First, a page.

I have not had time to discuss the last part of the chapter on the subjective and objective orders of the operations of the mind, but would very much like the reading group to address this, so I’ll just mention a couple of  points by way of prompting discussion. First its perspective is quite alien to the Critique of Pure Reason and perhaps augurs the ‘for consciousness’ versus ‘in itself’ or ‘for us’ of Hegel’s Phenomenology. Second it posits an opposition between thought and consciousness – I drew attention to this ‘unconscious thought’ at the end of my translator’s introduction. It relates to the discord between imagination and understanding that I just spoke of above, that is to say consciousness is inherently spatio-temporal but thought is not. But there are all sorts of questions to be asked here about the relation of the transcendental subject to the empirical ego and of the nature of transcendental time as difference (cf. Derrida’s thinking of differance in his reading of Husserl’s theory of time). Further there is the identification of thought with pure activity. I’ll end with this quote from note #58 to chapter 9, because it ties together the notion of thought as activity with what can be read as an insistence on the transcendental/empirical difference, and perhaps also has some bearing on the question that Jon raised in his post on chapter 2 concerning the possibility of rules for rules:

‘The principles of a thing are not the thing itself, for if they were, then the thing must already be presupposed before it has arisen. For example, the principles of an area are not areas, of a line are not lines, etc., so the principles of truths cannot already be truths. Properly speaking, truth is not a proposition produced in accordance with the laws of thought; rather truth is the operation of thought itself and the proposition is produced from this. The proposition is merely the matter or stuff out of which the form becomes actual’. (s.406)

6 thoughts on “Maimon Reading Group: Chapter 3

  1. Pingback: Maimon Reading Group (Summer 2010) « Perverse Egalitarianism

  2. This is both very enlightening and still very confusing – thanks for this summary, but I had to read it (and Chapter 3) again and again to make sense of this notion of “idea of understanding” – as you point out, for Kant, it is “intuitions-concepts-ideas” and I think Kant also insisted that concepts apply to intuitions and ideas apply to concepts – how is it that you say that “Kant’s ideas of reason are illegitimate applications of concepts of absolute totality or completeness to appearance”? Does Kant not say that ideas (including idea of completeness) must not be applied to appearances but only to concepts? I’m not clear if I’m understanding you here. For example, notions such as freedom or immortality of the soul or finitude/infinity etc etc are all discussed after the introduction of “ideas of reason” in the very beginning of Dialectic and clearly the conclusion is that we will never know whether these ideas have connection to appearances (whether we are free, finite, mortal and so on). I’m putting too many things into one comment, so let me reduce it to this question: what does Maimon have to say about Kant’s argument in Dialectic, i.e., Kant’s insistence on the ultimate finitude/limited character of cognition/thinking? Where is Maimon-the-skeptic in all of this?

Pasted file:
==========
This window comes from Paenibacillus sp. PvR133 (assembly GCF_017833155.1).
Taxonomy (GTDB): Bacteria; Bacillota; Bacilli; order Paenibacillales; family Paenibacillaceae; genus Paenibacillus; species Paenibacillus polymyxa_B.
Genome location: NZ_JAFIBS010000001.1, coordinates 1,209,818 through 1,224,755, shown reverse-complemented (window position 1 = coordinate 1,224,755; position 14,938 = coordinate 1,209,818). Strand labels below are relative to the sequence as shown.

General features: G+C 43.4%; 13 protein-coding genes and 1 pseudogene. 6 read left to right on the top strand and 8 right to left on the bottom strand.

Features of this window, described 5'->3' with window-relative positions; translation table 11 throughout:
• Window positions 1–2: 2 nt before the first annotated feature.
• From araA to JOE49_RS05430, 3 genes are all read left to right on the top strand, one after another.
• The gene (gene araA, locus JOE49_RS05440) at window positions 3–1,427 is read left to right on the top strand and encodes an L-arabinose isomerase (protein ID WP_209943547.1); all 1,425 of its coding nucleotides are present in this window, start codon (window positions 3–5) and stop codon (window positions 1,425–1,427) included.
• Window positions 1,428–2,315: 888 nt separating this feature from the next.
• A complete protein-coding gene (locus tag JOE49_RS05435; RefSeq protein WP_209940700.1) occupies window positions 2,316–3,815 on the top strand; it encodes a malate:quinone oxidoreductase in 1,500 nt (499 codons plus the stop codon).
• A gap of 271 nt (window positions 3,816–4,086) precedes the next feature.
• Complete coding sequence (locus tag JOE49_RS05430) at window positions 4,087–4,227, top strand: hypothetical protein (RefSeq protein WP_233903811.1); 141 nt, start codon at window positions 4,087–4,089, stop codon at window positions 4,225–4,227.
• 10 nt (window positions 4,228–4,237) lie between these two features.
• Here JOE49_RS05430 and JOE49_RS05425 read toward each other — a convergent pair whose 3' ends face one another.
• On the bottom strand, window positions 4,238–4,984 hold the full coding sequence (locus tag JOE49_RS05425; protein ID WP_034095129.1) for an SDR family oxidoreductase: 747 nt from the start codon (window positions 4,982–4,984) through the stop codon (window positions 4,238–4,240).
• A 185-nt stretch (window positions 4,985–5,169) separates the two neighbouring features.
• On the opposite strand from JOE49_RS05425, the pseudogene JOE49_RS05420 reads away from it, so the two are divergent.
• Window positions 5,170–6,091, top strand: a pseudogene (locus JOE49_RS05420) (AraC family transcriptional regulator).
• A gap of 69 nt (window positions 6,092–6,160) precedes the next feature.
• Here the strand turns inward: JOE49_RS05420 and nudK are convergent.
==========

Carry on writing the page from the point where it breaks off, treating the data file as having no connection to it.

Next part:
• Hi Mike, thanks for that response. Yes my expression “Kant’s ideas of reason are illegitimate applications of concepts of absolute totality or completeness to appearance”? was unclear, I merely meant that qua concepts they are illegitimate and must instead be treated as mere ideas that can only have a regulative use. I’m not going to address your final question directly at the start, rather I’ll attempt a clearer formulation of the thoughts in my previous post, and touch on scepticism/rationalism at the end.

      For Kant we have knowledge of the nature of space and time as forms of intuition. Space and time are both infinite given magnitudes that are infinitely divisible (A25/B41, A32/B47). But we can’t say the same of appearance. So we can apply concepts of totality to the forms of intuition but not to the empirical world of appearance. With respect to the phenomenal world we cannot know whether it is infinite in extent or infinitely divisible, that is to say, concepts of totality or of infinity cannot be legitimately used of the phenomenal world, they can only be posited as ideas or problems that may guide the understanding.